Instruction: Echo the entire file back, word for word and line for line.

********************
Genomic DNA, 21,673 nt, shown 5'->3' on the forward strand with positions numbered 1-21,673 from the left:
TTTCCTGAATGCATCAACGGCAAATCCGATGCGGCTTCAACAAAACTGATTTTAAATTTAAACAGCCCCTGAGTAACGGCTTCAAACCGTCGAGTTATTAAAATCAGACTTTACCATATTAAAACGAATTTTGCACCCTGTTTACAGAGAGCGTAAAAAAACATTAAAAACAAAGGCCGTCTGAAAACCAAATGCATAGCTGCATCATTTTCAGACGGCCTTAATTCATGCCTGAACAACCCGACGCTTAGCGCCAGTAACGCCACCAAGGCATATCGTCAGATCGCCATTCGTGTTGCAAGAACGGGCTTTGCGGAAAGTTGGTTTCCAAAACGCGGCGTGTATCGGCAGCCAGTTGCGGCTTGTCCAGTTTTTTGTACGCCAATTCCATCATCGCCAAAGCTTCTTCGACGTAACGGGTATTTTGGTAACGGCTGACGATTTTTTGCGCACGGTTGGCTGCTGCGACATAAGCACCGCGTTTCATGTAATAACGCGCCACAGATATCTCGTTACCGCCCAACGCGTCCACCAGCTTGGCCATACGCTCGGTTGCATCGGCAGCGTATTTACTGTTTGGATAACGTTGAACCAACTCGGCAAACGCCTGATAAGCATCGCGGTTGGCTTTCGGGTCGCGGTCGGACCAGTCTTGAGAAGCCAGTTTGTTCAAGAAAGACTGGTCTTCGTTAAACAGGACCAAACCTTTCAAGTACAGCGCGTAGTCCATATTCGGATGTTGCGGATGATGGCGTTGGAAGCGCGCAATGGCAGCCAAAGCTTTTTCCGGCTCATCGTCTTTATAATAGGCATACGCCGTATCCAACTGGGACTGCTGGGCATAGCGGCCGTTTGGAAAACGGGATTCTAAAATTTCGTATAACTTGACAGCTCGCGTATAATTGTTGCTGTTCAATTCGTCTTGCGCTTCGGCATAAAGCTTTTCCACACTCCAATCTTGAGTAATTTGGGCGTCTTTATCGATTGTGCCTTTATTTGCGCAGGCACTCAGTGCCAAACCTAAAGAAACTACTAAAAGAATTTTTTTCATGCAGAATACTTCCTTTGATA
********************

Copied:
Genomic DNA, 21,673 nt, shown 5'->3' on the forward strand with positions numbered 1-21,673 from the left:
TTTCCTGAATGCATCAACGGCAAATCCGATGCGGCTTCAACAAAACTGATTTTAAATTTAAACAGCCCCTGAGTAACGGCTTCAAACCGTCGAGTTATTAAAATCAGACTTTACCATATTAAAACGAATTTTGCACCCTGTTTACAGAGAGCGTAAAAAAACATTAAAAACAAAGGCCGTCTGAAAACCAAATGCATAGCTGCATCATTTTCAGACGGCCTTAATTCATGCCTGAACAACCCGACGCTTAGCGCCAGTAACGCCACCAAGGCATATCGTCAGATCGCCATTCGTGTTGCAAGAACGGGCTTTGCGGAAAGTTGGTTTCCAAAACGCGGCGTGTATCGGCAGCCAGTTGCGGCTTGTCCAGTTTTTTGTACGCCAATTCCATCATCGCCAAAGCTTCTTCGACGTAACGGGTATTTTGGTAACGGCTGACGATTTTTTGCGCACGGTTGGCTGCTGCGACATAAGCACCGCGTTTCATGTAATAACGCGCCACAGATATCTCGTTACCGCCCAACGCGTCCACCAGCTTGGCCATACGCTCGGTTGCATCGGCAGCGTATTTACTGTTTGGATAACGTTGAACCAACTCGGCAAACGCCTGATAAGCATCGCGGTTGGCTTTCGGGTCGCGGTCGGACCAGTCTTGAGAAGCCAGTTTGTTCAAGAAAGACTGGTCTTCGTTAAACAGGACCAAACCTTTCAAGTACAGCGCGTAGTCCATATTCGGATGTTGCGGATGATGGCGTTGGAAGCGCGCAATGGCAGCCAAAGCTTTTTCCGGCTCATCGTCTTTATAATAGGCATACGCCGTATCCAACTGGGACTGCTGGGCATAGCGGCCGTTTGGAAAACGGGATTCTAAAATTTCGTATAACTTGACAGCTCGCGTATAATTGTTGCTGTTCAATTCGTCTTGCGCTTCGGCATAAAGCTTTTCCACACTCCAATCTTGAGTAATTTGGGCGTCTTTATCGATTGTGCCTTTATTTGCGCAGGCACTCAGTGCCAAACCTAAAGAAACTACTAAAAGAATTTTTTTCATGCAGAATACTTCCTTTGATA